The pandemic has slowed much American police work, but police are still working. “As of May 17, 375 people had been shot and killed by on-duty police officers in 2020—about the same rate as other recent years despite the coronavirus pandemic,” Wesley Lowery, who helped track killings at The Washington Post, observed on Tuesday. Just a day before, a 46-year-old black man named George Floyd was killed by a white Minneapolis police officer who pinned him to the ground, kneeling on his neck for five minutes. Floyd’s last words were captured in a video on Facebook: “Don’t kill me” and “I cannot breathe.” Minneapolis Mayor Jacob Frey swiftly fired the four officers involved and has called for criminal charges.
For all of the promises made post-Ferguson, after (now former) Officer Darren Wilson shot and killed Michael Brown nearly six years ago, police continue to kill at an undisturbed pace. Each year, police on duty claim the lives of between 900 and 1,100 people, according to the Police Integrity Research Group at Bowling Green State, with fewer than eight, on average, resulting in indictments and even fewer convictions. “The only Minneapolis police officer to be convicted in an on-duty, fatal shooting was Mohamed Noor, who shot and killed Justine Ruszczyk in 2017,” reports Minnesota Public Radio. “Noor is black. Ruszczyk was white.”
While police kill, their unions rally to their defense. Before Mayor Frey fired the officers involved in Floyd’s death, the Minneapolis Police Federation, the local police union, had openly defied him over his barring officers from attending “warrior” trainings, which encourage officers to regard their job as if they were engaged in military combat. One representative course is called “On Killing.” These are less a training than an immersion in an alternate reality, in which, as Craig Atkinson, director of the police militarization documentary Do Not Resist, described it, “every single traffic stop could be, might be, the last stop you ever make in your life.”
Mayors like Frey, as well as city councils, at least on paper have power over the police. But even when oversight is exercised, police continue to kill and keep their jobs. Now some cities are being urged to take a broader view: to shrink the police force altogether through the power of the budget, particularly at a moment when so many other social programs and essential services are at risk of being cut during a pandemic.
In the summer of 2019, New York Police Department (NYPD) Commissioner James O’Neill fired the officer who killed Eric Garner—who died while being crushed by police attempting to arrest him, while he repeated, “I can’t breathe.” In response to the officer’s termination, police threatened a slowdown in protest, as they did five years earlier, after Garner’s death, when protesters took to the streets. Arrests and summons dropped, and so, too, did reports of major crimes. Less policing made the city no less safe. Without meaning to, police provided a case study for police reform advocates.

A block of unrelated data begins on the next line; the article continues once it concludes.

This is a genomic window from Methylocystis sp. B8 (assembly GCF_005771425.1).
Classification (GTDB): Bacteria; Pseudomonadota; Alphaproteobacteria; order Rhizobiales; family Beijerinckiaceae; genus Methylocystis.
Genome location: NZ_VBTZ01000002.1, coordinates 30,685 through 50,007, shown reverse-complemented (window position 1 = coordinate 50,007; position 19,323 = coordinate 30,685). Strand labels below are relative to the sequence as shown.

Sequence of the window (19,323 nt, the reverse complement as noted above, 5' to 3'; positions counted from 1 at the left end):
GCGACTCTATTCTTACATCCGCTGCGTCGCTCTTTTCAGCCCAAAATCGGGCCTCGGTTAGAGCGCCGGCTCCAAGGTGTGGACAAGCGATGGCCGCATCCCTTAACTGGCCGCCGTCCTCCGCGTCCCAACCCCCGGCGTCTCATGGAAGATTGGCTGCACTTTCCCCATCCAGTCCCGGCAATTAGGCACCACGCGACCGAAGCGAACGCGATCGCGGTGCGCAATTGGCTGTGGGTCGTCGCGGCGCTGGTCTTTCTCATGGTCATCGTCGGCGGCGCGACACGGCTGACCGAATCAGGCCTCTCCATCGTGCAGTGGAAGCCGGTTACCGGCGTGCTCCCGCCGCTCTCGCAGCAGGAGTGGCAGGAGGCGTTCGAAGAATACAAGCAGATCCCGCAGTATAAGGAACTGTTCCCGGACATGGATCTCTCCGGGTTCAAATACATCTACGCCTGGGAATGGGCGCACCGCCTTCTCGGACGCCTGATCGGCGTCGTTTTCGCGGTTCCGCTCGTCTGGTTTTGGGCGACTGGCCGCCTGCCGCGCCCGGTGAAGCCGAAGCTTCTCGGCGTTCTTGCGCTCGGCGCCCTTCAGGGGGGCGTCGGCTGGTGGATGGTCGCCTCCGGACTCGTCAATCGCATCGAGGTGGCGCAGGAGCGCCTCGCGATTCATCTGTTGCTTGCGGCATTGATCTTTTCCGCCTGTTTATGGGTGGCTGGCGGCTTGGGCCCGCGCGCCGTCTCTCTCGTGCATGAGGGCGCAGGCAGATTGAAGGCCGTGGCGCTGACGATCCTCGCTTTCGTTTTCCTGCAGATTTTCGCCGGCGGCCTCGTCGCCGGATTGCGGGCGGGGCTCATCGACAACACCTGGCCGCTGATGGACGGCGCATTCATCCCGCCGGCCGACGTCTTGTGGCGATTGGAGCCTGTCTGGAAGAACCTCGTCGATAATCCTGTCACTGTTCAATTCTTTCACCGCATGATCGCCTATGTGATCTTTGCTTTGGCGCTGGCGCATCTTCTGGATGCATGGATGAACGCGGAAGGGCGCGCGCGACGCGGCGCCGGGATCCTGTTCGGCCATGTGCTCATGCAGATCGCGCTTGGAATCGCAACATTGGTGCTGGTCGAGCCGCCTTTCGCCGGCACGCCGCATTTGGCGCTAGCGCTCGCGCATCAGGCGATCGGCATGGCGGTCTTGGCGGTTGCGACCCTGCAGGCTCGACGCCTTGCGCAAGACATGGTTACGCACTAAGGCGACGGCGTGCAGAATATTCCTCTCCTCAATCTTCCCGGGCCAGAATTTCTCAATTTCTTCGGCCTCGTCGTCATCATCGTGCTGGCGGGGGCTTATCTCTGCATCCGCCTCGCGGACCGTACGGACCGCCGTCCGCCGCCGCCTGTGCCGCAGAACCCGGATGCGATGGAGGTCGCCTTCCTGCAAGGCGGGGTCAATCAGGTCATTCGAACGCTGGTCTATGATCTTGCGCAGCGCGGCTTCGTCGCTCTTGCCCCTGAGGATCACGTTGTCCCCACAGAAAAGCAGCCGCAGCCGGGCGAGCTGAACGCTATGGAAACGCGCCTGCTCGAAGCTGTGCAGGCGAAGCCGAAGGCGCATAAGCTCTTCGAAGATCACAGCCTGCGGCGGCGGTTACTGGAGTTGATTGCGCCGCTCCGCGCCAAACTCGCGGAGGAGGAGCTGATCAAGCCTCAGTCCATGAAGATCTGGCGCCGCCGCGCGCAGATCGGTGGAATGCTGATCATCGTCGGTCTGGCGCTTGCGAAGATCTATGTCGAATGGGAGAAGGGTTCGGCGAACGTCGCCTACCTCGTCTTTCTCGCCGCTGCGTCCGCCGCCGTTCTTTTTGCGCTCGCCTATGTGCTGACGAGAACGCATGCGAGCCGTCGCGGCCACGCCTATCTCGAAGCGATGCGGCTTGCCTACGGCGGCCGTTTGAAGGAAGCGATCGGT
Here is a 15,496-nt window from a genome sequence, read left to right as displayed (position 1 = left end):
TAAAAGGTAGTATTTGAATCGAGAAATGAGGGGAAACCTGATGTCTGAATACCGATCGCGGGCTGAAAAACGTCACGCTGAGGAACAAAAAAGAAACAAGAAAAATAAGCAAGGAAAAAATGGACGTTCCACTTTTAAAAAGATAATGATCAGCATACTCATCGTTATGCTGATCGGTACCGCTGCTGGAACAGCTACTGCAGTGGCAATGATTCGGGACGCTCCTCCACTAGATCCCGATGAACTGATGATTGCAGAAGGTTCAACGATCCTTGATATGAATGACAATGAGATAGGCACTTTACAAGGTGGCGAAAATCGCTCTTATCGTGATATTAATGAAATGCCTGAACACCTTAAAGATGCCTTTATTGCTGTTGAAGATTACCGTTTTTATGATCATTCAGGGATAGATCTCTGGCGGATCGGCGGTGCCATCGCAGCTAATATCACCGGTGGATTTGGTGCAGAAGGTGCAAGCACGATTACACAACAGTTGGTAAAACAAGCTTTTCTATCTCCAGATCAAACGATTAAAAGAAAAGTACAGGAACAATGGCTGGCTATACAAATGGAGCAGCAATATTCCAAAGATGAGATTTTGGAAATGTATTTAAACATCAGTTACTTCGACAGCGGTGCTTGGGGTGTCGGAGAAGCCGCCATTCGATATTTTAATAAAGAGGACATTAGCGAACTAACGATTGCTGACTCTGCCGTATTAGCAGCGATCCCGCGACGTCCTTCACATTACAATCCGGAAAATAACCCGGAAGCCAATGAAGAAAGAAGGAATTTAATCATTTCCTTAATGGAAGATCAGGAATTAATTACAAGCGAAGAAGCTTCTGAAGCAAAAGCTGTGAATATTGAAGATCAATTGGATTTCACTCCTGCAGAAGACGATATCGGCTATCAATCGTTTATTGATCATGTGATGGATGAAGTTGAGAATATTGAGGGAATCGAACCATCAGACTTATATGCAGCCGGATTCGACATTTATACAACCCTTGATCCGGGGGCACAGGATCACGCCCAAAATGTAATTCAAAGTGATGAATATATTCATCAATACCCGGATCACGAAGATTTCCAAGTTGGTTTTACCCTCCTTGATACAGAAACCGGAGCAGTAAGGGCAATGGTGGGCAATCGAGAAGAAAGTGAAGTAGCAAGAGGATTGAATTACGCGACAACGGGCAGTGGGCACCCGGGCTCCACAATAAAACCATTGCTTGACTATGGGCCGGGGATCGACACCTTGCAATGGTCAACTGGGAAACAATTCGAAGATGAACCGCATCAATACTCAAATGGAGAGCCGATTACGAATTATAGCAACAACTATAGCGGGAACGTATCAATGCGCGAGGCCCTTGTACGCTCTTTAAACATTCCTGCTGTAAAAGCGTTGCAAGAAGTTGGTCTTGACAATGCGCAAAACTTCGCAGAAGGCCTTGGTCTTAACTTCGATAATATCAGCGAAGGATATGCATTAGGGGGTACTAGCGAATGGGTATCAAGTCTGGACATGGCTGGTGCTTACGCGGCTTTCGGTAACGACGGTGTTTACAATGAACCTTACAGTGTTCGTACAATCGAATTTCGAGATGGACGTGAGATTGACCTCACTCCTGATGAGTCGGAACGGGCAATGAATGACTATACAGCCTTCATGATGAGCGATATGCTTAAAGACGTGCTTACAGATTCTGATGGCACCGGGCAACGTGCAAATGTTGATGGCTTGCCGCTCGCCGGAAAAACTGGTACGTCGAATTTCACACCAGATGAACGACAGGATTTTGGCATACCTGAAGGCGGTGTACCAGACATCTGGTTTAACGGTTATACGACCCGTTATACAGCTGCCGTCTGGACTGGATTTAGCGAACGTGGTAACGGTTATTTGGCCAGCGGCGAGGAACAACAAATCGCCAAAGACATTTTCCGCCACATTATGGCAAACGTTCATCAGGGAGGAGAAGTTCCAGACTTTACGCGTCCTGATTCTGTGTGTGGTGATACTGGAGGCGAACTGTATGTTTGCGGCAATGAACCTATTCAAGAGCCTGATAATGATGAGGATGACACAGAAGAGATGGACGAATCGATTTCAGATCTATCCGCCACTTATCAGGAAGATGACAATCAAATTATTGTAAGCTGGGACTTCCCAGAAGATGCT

The coronavirus pandemic has also led to such a drop in policing and in crimes—one reason why the Policing & Social Justice Project has called for the city to cut the current $5.6 billion NYPD budget by $1 billion over four years. Police overtime accounted for $728 million in 2019, wrote the project’s coordinator, Alex Vitale, in the New York Daily News, while “New York City spends more on policing than it does on the Departments of Health, Homeless Services, Housing Preservation and Development, and Youth and Community Development combined.” The pandemic only helps make the case that money spent on police work that does not keep the city safe is far better spent on protecting New Yorkers by improving health care and housing.
It’s not an unprecedented restructuring of city priorities: For the last few years, activists in Austin, Texas, including groups like the Austin Justice Coalition (AJC), have pressed the city to cut police budgets and reduce the number of police. They pushed for the city council to vote down the police association’s contract, launching their campaign during the budget session, wrote Sukyi McMahon and Chas Moore of AJC, “so that our demands would interrupt the flow of money into the department.” The contract the council later passed “priced out at $44 million, half of the [police] association’s $82.5 million bid.” They continue to push the city council, advocating that it assign emergency medical services to respond to mental health calls instead of the police and reallocate $1.75 million from the police budget to emergency services—which would also cut 30 police officers.
In Durham, North Carolina, activists successfully campaigned through the city budget process and won “zero police expansion,” as the coalition Durham Beyond Policing described it. “We crafted a strong proposal for why we need Durham to invest in life-affirming services, not an unjustified expansion of the police force,” its spokeswoman Manju Rajendran told Indy Week. The group’s proposal begins by asking, “What does public safety look like?” This is the shift needed in debates over police killings. In delegating “safety” to cops, what communities really want and need gets left out. Durham Mayor Pro Tempore Jillian Johnson has echoed their points, writing of the decision not to fund new police officers, “The safest communities don’t have the most cops; they have the most resources.”